Cicada Song

535 total words    

2 minutes of reading

Chorus cicada (Amphipsalta zelandica) at Whakarewarewa, a cicada species endemic to New Zealand

The cicada shell; it sang itself entirely away

~master haiku writer, Basho (1644 – 1694)

The last of the late summer cicadas’ shells cling to the crepe myrtle tree in the front yard of our townhouse in our new town of Alexandria, Virginia. Across the Potomac from the swamp of Washington D.C.—like a steam bath this year—I see the wisdom of the cicadas, the usefulness of the metaphor of song to mean Life. “The cicada shell: it lived itself entirely away,” I might have suggested to Basho, if I had been a brash, not-with-it-yet student of the master (dare to dream!)

Poet Gregory Orr writes,

To be alive: not just the carcass

But the spark.

That’s crudely put, but…

If we’re not supposed to dance,

Why all this music?

“Why all this music?” I ask the cicadas who are loudest in this impossible-green, dragon-colored phase, their last incarnation before they die. They do not answer in a language understood by my head, but by my heart. The message: Keep singing.

On the days I feel disconnected from the Song, I grumble,“Keep singing” is not the greatest advice, Cicadas. Sometimes you can’t keep singing. You need to freeze (with the paralysis that is getting back-to-back orthodontics appointments for two kids), flee (before the Crystal City Costco traffic gets really bad), or fight (mostly with strongly worded op-eds).

What do they know? I say to myself, sweeping the dead cicadas with their wonderful trilobite eyes from the walkway, keeping up appearances in this neighborhood of well-edged lawns. My daughter calls their carcasses “crow snacks,” and she is not wrong.

When I am connected to Life through the nature that presents itself arrayed in its six-legged glory in my Alexandria backyard (steps from a mini-mall with a Panera restaurant), I feel—as John Keats said in “Ode to Autumn”—“o’erbrimmed.” I find haunting the high-pitched loudmouth rasping cicada chorus that ebbs and flows like water in the September air. Sing loud and all together now. Winter is coming. But how could they know that? I doubt a cicada comprehends its own mortality (to be fair, the list is long of the things I do not know).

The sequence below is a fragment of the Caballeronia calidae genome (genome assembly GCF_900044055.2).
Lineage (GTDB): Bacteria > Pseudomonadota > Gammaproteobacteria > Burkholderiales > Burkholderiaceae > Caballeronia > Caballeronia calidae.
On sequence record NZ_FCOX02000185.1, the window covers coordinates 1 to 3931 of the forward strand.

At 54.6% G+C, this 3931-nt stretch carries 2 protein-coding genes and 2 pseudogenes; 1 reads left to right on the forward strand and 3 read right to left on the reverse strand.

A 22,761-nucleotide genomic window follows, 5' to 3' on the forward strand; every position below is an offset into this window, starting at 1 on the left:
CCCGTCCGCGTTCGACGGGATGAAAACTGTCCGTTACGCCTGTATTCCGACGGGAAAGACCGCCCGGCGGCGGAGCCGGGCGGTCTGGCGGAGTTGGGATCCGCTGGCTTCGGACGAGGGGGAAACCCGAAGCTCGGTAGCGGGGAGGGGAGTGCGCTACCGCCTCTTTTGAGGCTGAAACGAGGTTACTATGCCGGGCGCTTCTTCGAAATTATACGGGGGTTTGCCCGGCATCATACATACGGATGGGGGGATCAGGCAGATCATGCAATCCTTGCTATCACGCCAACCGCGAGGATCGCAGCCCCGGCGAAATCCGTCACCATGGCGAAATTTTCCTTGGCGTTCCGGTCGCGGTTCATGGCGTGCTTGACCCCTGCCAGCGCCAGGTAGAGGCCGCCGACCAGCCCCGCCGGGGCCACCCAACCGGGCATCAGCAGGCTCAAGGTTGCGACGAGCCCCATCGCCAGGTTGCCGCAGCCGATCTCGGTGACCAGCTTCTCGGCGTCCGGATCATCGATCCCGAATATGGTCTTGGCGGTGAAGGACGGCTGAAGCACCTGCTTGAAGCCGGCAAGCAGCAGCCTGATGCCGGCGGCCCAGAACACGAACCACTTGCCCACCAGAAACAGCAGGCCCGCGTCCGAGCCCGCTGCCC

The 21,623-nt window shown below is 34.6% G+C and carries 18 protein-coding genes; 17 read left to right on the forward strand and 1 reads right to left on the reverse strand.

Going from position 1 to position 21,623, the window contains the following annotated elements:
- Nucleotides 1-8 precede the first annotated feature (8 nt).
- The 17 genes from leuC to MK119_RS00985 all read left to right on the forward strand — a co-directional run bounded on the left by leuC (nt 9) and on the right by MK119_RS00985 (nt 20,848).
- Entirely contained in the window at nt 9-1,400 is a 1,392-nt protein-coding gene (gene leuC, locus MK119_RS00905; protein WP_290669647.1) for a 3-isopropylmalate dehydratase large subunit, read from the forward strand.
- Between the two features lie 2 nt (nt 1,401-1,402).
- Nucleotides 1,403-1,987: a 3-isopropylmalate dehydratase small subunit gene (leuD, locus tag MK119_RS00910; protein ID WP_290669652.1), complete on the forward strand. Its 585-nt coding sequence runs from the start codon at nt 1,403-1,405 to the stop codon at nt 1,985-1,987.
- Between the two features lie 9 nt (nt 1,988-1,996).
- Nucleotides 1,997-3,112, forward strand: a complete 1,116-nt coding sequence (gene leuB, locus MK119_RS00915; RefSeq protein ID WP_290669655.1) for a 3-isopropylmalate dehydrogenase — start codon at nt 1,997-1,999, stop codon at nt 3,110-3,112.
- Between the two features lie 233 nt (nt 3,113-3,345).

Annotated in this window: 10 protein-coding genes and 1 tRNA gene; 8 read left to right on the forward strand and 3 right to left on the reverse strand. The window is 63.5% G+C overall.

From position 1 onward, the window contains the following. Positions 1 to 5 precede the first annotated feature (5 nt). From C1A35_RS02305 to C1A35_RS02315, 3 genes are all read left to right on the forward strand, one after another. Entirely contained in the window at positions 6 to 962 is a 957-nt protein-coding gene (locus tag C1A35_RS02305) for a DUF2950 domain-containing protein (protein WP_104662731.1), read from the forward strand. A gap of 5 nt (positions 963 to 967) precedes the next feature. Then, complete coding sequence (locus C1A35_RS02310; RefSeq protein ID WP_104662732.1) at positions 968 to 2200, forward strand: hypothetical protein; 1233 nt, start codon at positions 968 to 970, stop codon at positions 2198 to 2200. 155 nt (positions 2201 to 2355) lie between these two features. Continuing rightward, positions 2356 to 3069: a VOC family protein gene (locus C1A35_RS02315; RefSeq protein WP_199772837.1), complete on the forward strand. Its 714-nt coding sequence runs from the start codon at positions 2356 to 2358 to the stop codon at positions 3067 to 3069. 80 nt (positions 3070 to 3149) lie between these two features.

Their “clammy cells” (as Keats said of the bees in “Ode to Autumn,” though I think this applies equally well to cicadas) are “o’er brimmed, they think warm days will never cease.” What would it be like to live like that? “To be alive,” as Orr wrote, “not just the carcass/but the spark.

The cicadas quiet. Autumn smoothes its cool dry hand over the land to still it. I bring the light box out of the basement and into the kitchen to better deal with my seasonal affective disorder.

If I could place a sensitive microphone under the soil, I am certain I would hear the sounds of the cicada grubs. A different music. Most unfamiliar. The spark. By the springtime of the cherry blossoms, it will be again transformed. It will re-emerge, the cicada music. And I will be waiting by the Panera parking lot with my dog-eared copy of Robert Hass’s translations of Basho.

Featured Image: Chorus cicada (Amphipsalta zelandica) at Whakarewarewa, a cicada species endemic to New Zealand. By Joaquín Salido Bello. This file is licensed under the Creative Commons Attribution-Share Alike 4.0 International license.

  • Elizabeth Bastos

    Elizabeth Bastos is a freelance urban environmental writer mother-of-two in the Baltimore suburbs. Her work has appeared in the New York Times, the Washington Post, the Boston Globe, McSweeney’s, and the Baltimore Sun. She is at work on her first book about the natural history of stormwater retention.
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